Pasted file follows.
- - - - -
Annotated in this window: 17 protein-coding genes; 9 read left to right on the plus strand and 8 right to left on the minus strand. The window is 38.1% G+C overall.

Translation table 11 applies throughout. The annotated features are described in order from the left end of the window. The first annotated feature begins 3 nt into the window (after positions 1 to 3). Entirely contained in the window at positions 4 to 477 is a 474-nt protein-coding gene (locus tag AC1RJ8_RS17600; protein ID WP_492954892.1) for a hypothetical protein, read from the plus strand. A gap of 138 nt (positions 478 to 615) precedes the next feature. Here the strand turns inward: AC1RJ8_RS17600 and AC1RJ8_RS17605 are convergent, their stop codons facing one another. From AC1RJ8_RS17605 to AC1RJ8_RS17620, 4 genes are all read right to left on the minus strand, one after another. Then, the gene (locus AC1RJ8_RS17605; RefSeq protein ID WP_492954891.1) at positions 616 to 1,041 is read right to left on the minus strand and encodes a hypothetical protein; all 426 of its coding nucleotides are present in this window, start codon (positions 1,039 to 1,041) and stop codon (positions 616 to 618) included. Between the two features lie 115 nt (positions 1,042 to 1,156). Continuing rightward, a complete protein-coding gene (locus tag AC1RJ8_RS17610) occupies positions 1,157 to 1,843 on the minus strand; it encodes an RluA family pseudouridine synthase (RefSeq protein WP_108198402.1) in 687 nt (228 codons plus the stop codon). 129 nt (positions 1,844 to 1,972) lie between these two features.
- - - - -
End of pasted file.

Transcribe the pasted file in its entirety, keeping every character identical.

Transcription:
Annotated in this window: 17 protein-coding genes; 9 read left to right on the plus strand and 8 right to left on the minus strand. The window is 38.1% G+C overall.

Translation table 11 applies throughout. The annotated features are described in order from the left end of the window. The first annotated feature begins 3 nt into the window (after positions 1 to 3). Entirely contained in the window at positions 4 to 477 is a 474-nt protein-coding gene (locus tag AC1RJ8_RS17600; protein ID WP_492954892.1) for a hypothetical protein, read from the plus strand. A gap of 138 nt (positions 478 to 615) precedes the next feature. Here the strand turns inward: AC1RJ8_RS17600 and AC1RJ8_RS17605 are convergent, their stop codons facing one another. From AC1RJ8_RS17605 to AC1RJ8_RS17620, 4 genes are all read right to left on the minus strand, one after another. Then, the gene (locus AC1RJ8_RS17605; RefSeq protein ID WP_492954891.1) at positions 616 to 1,041 is read right to left on the minus strand and encodes a hypothetical protein; all 426 of its coding nucleotides are present in this window, start codon (positions 1,039 to 1,041) and stop codon (positions 616 to 618) included. Between the two features lie 115 nt (positions 1,042 to 1,156). Continuing rightward, a complete protein-coding gene (locus tag AC1RJ8_RS17610) occupies positions 1,157 to 1,843 on the minus strand; it encodes an RluA family pseudouridine synthase (RefSeq protein WP_108198402.1) in 687 nt (228 codons plus the stop codon). 129 nt (positions 1,844 to 1,972) lie between these two features.